Although HIV continues to spread globally, novel intervention strategies such as treatment as prevention (TasP) may bring the epidemic to a halt. However, their effective implementation requires a profound understanding of the underlying transmission dynamics.
We analyzed parameters of the German HIV epidemic based on phylogenetic clustering of viral sequences from recently infected seroconverters with known infection dates. Viral baseline and follow-up pol sequences (n = 1943) from 1159 drug-naïve individuals were selected from a nationwide long-term observational study initiated in 1997. Putative transmission clusters were computed based on a maximum likelihood phylogeny. Using individual follow-up sequences, we optimized our clustering threshold to maximize the likelihood of co-clustering individuals connected by direct transmission.
The sizes of putative transmission clusters scaled inversely with their abundance and their distribution exhibited a heavy tail. Clusters based on the optimal clustering threshold were significantly more likely to contain members of the same or bordering German federal states. Interinfection times between co-clustered individuals were significantly shorter (26 weeks; interquartile range: 13–83) than in a null model.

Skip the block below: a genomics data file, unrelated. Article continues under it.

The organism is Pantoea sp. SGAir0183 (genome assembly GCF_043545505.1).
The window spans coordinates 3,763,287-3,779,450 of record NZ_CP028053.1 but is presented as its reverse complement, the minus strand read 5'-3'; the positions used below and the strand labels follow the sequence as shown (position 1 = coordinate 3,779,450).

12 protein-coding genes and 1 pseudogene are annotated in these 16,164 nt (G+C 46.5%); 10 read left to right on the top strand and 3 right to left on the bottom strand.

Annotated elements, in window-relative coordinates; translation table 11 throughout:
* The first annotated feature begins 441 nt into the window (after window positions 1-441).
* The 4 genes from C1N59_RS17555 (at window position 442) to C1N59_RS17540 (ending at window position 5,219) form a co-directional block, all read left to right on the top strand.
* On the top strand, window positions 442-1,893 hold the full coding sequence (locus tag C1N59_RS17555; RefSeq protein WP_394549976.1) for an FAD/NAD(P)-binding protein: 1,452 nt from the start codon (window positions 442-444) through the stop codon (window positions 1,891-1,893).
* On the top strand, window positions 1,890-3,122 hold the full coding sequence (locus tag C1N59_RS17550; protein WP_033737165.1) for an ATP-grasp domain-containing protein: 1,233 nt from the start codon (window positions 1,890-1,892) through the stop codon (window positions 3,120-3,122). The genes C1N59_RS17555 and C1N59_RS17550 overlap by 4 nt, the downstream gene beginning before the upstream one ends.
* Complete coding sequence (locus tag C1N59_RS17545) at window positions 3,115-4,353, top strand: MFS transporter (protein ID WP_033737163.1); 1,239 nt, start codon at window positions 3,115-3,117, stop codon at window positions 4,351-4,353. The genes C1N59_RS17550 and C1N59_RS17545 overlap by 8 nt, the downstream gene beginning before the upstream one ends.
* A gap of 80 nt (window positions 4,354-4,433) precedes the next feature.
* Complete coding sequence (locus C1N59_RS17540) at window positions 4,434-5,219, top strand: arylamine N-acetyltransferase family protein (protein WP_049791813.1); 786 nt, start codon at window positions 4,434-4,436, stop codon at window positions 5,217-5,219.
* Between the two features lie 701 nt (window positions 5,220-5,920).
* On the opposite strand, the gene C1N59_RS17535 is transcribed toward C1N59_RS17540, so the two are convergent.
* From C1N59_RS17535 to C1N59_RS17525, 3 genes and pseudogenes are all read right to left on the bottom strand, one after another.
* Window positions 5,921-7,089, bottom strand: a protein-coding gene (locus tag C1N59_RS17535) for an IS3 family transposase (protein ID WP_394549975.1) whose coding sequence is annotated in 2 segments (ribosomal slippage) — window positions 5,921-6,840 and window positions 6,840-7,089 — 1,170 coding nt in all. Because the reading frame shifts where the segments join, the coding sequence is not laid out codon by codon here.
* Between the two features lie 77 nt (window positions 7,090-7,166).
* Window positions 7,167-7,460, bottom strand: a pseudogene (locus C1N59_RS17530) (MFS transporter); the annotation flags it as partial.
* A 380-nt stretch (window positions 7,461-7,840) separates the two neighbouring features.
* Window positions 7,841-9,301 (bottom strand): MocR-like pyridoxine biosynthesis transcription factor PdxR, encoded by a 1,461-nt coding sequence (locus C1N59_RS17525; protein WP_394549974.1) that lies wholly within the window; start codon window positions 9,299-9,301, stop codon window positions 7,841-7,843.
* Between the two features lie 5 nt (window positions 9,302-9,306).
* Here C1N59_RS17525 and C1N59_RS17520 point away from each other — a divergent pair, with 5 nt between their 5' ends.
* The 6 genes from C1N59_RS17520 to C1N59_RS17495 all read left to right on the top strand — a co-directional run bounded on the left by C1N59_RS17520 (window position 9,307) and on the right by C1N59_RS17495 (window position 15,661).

Viral intraindividual evolution may be used to select criteria that maximize co-clustering of transmission pairs in the absence of strong adaptive selection pressure. Interinfection times of co-clustered individuals may then be an indicator of the typical time to onward transmission. Our analysis suggests that onward transmission may have occurred early after infection, when individuals are typically unaware of their serological status. The latter argues that TasP should be combined with HIV testing campaigns to reduce the possibility of transmission before TasP initiation.
*Department of Mathematics and Computer Science, Systems Pharmacology and Disease Control, Freie Universität, Berlin, Germany;
†Department of Infectious Diseases, FG18 HIV and Other Retroviruses, Robert Koch Institute, Berlin, Germany;
‡Department of Hazardous Substances and Biological Agents, Biological Agents, Federal Institute for Occupational Safety and Health, Berlin, Germany;
§Department of Infectious Disease Epidemiology, FG34 HIV/AIDS, STI and Blood-Borne Infections, Robert Koch Institute, Berlin, Germany; and
‖Department of Infectious Disease Epidemiology, Robert Koch Institute, Berlin, Germany.
Correspondence to: Max von Kleist, PhD, Department of Mathematics and Computer Science, Systems Pharmacology and Disease Control, Freie Universität, Berlin, Germany 14195 (e-mail: firstname.lastname@example.org).
The German Seroconverter Study was partially funded by the Federal Ministry of Health (BMG) and the Federal Ministry of Education and Research (BMBF). K.P.Y., M.R.S., and M.v.K. acknowledge funding from the BMBF through project 031A307 and through the Einstein Center for Mathematics Berlin (ECMATH). The remaining authors have no funding or conflicts of interest to disclose.
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Received November 09, 2015
Accepted June 15, 2016